This week presented my first opportunity to cover the Reese's Senior Bowl after covering the past two NFL Scouting Combines. Following are a few observations from my first trip to Mobile, Ala.
Opportunity is near: Players repeatedly expressed how excited they were to participate in the game. They'll be in uniforms that reflect Reese's colors, but they'll wear helmets bearing their college colors and logos for the final time. Some will even take the field with a college teammate for one last ride together, and others who went to smaller, less heralded programs will have their shot on the same playing field as players who have appeared in headlines. The NFL Draft (April 30-May 2), which can provide life-altering moments, is less than 100 days out.
Valuable views: The Senior Bowl provides the final opportunity to critique players' performances in pads and live game action with teammates. In some cases, like for coaching staffs, it's the first and only opportunity to review a player in pads in person. While there are multiple factors that are evaluated before the draft, including personality and character, the primary part of the job is to perform well in pads.
Even traditions can improve by implementing changes: Saturday's game (3 p.m. CT on NFL Network) will be the 66th Senior Bowl and feature multiple changes. The two biggest are the implementation of a two-minute drill at the end of each quarter to allow more opportunities for players to show what they can do under pressure and the option of playing a cornerback in the slot with five defensive backs and two linebackers. Vikings Head Coach Mike Zimmer said the latter change reflects how often offenses try to attack the middle of the field in the passing game (click here for more on Zimmer's Wednesday).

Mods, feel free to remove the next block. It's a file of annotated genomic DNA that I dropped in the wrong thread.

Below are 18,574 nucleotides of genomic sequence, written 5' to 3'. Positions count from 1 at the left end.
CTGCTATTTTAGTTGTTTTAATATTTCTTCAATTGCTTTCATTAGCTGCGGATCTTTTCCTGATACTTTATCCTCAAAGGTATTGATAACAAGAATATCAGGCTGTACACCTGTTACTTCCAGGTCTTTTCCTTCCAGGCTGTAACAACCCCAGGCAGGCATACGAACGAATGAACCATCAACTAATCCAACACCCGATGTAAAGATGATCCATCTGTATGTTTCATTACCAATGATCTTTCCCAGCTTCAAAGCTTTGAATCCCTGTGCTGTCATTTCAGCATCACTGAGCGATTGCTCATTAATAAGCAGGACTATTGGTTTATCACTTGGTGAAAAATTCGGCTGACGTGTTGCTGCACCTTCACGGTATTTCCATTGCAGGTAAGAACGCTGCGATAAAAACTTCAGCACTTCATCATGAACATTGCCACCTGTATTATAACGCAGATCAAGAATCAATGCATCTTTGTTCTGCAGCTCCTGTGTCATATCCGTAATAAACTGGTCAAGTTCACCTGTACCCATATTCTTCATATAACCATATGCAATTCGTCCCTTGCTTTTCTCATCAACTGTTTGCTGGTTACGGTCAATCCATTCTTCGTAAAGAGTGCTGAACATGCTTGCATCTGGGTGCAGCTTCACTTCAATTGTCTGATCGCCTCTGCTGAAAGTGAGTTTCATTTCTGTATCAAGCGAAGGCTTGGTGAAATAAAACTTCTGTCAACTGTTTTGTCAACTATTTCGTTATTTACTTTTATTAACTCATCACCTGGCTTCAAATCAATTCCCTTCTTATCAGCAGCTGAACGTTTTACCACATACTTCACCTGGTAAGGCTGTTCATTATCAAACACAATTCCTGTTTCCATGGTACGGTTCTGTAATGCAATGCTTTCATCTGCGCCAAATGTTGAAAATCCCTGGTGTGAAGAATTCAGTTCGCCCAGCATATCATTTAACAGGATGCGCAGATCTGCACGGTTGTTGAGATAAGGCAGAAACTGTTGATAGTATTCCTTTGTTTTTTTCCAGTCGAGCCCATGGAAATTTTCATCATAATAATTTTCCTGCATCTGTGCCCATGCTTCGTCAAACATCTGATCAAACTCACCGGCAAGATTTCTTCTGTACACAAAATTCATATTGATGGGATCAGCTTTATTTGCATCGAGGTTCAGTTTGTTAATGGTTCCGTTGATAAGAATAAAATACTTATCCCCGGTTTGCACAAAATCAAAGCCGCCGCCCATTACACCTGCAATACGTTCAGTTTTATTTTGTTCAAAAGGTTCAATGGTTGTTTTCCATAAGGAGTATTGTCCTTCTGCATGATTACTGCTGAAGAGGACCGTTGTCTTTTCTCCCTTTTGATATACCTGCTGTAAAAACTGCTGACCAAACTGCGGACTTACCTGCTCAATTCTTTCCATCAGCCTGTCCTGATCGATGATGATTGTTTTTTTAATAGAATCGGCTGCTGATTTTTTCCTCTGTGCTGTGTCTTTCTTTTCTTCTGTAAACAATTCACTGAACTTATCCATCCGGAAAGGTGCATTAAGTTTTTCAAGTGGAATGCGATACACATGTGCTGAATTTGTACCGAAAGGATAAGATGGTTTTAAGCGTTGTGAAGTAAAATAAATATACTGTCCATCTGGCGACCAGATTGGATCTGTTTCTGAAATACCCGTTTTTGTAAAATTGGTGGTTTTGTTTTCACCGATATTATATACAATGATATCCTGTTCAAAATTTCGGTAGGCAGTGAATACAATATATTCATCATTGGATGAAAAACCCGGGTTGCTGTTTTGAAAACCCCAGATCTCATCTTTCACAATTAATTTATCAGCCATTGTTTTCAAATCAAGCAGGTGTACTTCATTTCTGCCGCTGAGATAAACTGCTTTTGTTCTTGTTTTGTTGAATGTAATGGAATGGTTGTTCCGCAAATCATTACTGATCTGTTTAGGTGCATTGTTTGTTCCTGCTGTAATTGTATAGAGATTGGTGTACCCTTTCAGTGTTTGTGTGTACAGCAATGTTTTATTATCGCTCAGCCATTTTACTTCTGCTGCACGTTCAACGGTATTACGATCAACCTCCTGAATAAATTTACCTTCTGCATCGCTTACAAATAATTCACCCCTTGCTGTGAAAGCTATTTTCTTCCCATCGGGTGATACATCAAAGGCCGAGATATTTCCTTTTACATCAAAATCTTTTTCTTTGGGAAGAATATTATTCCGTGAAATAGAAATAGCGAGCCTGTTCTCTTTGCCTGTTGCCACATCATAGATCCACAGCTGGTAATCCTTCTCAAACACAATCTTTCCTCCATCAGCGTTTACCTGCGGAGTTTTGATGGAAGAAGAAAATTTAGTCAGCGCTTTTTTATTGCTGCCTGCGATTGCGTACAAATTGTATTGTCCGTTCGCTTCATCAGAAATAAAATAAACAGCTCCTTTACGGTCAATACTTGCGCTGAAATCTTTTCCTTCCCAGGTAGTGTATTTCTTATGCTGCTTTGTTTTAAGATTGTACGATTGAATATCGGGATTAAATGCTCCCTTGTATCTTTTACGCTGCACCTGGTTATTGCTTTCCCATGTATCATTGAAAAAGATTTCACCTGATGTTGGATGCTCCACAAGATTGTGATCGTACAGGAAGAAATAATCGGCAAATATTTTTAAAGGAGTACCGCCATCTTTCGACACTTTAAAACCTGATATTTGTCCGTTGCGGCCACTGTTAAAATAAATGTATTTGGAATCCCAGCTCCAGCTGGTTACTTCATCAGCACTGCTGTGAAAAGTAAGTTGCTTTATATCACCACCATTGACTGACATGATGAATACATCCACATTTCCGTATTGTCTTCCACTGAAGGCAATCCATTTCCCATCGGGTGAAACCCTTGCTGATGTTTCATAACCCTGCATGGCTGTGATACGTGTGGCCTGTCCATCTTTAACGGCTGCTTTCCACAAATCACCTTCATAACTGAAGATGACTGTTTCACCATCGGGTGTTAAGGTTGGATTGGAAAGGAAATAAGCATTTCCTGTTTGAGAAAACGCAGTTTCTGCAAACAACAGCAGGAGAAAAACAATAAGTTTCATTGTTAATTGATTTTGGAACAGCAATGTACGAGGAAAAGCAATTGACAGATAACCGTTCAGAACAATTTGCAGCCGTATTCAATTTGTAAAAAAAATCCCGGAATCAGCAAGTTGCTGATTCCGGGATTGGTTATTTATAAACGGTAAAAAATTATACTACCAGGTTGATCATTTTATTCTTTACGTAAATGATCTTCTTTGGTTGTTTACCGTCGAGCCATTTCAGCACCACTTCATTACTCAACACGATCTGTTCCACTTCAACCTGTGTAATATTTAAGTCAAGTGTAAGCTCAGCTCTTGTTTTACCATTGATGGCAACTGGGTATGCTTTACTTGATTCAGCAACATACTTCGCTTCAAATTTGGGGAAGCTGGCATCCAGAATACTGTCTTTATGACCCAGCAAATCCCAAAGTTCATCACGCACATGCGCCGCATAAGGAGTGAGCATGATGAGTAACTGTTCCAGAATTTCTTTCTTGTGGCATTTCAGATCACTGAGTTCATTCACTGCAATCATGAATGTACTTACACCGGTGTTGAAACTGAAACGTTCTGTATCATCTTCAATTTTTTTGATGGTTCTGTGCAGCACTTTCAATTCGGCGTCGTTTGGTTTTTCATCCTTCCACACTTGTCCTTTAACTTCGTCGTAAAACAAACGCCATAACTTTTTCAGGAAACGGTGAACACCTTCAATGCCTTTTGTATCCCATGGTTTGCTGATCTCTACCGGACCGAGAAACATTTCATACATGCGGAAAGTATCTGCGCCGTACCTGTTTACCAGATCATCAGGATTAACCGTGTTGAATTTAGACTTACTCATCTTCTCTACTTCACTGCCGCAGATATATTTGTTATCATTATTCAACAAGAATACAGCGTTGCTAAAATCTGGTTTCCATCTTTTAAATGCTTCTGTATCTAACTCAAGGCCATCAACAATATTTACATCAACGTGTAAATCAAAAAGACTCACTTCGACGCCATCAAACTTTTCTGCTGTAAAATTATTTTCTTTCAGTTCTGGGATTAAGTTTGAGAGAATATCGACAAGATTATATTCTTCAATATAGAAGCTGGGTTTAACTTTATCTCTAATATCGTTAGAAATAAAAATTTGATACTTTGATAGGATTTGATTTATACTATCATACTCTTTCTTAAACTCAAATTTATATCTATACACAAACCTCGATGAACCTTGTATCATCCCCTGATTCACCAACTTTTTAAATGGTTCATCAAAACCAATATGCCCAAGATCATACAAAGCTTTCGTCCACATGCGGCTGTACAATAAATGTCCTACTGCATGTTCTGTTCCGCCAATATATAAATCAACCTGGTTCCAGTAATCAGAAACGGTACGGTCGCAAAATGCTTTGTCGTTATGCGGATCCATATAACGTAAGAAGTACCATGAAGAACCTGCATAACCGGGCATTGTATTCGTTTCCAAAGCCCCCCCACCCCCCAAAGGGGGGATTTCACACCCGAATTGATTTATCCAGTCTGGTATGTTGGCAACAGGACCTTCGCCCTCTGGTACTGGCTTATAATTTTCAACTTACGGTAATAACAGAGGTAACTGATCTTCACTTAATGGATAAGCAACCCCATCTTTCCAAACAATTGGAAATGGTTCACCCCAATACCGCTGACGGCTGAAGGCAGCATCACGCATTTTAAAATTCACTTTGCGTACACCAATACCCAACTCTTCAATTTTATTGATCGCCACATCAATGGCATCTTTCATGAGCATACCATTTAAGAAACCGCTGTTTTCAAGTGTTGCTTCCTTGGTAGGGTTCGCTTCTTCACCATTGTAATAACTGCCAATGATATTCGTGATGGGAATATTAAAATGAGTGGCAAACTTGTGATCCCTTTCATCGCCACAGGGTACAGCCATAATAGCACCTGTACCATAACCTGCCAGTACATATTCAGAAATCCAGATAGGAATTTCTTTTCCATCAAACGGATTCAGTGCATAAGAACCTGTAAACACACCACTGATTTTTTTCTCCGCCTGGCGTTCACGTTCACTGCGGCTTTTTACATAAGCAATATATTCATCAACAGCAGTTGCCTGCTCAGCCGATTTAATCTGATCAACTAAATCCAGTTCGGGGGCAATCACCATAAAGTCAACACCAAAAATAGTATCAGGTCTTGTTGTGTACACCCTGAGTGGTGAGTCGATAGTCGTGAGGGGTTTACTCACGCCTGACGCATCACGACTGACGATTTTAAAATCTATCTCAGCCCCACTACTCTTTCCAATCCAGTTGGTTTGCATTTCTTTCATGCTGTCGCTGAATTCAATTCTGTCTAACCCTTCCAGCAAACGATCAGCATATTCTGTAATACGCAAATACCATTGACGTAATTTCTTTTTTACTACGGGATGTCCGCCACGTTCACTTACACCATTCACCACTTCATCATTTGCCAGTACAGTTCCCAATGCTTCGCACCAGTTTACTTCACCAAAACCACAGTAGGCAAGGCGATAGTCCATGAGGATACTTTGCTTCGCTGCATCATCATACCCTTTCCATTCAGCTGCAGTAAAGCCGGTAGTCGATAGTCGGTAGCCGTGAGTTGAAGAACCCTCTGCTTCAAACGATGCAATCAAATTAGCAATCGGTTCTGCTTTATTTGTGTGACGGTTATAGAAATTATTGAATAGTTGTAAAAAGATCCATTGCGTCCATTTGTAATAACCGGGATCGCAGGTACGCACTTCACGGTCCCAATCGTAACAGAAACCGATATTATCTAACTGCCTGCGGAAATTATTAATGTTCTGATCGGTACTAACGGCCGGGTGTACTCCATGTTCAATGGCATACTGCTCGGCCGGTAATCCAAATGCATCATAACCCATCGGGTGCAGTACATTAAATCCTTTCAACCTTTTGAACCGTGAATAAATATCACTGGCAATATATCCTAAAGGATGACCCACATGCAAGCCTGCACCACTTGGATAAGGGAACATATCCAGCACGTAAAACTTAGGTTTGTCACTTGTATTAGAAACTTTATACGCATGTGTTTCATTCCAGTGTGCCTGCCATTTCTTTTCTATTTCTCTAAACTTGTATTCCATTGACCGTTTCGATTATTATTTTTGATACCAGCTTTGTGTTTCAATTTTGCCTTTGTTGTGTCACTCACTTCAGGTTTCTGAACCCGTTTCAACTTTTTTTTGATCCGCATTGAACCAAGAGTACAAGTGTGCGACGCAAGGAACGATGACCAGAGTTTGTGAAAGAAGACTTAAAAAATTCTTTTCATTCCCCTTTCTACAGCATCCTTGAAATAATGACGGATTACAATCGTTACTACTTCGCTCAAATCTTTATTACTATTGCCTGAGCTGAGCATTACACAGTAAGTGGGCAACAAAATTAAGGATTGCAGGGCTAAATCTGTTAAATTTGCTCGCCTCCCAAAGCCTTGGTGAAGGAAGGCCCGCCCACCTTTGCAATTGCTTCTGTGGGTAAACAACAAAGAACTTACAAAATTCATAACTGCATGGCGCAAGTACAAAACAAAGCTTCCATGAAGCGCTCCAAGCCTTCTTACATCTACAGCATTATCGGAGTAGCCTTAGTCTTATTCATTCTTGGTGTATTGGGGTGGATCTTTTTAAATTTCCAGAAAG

A right way and a wrong way: An ad campaign for the sponsoring candy proclaimed, 'There's no wrong way to eat a Reese's,' but there is a right or wrong way to decline participating in the all-star game. The right way to do so is with advanced notice. The wrong way would be to no-show. Players that gave proper notice, regardless of reason, were credited for doing so. Reasons could include playing in a game as recently the week before, the desire to focus on training for the combine, recovering from an injury or even perhaps the fear of suffering an injury, but professionalism by prospects carries weight.
Preparation helps: Coaches said their experience has shown them that players who participate in the Senior Bowl consistently handle the NFL Scouting Combine well, and often better than players who entered the draft early or did not participate in the game. The Senior Bowl and the Combine are parts of an extensive job interview process when teams decide players' values in terms of the currency that comes around just once a year (draft picks).
Football is a fraternity: Years of covering the sport had already led me to form this belief, but the Senior Bowl reinforced it. Coaches, scouts and players that later became one or the other reunite with past teammates and co-workers during national NFL events. The inquisitive storyteller side of me would love to sit in on some of those conversations and explore the backstories, but since so much of their work is consumed publicly, I understand their right to have private moments with friends and colleagues. Personally, the week offered me a chance to briefly catch up with members of the Titans organization I worked for and with for four seasons before being selected for this opportunity with the Vikings last fall.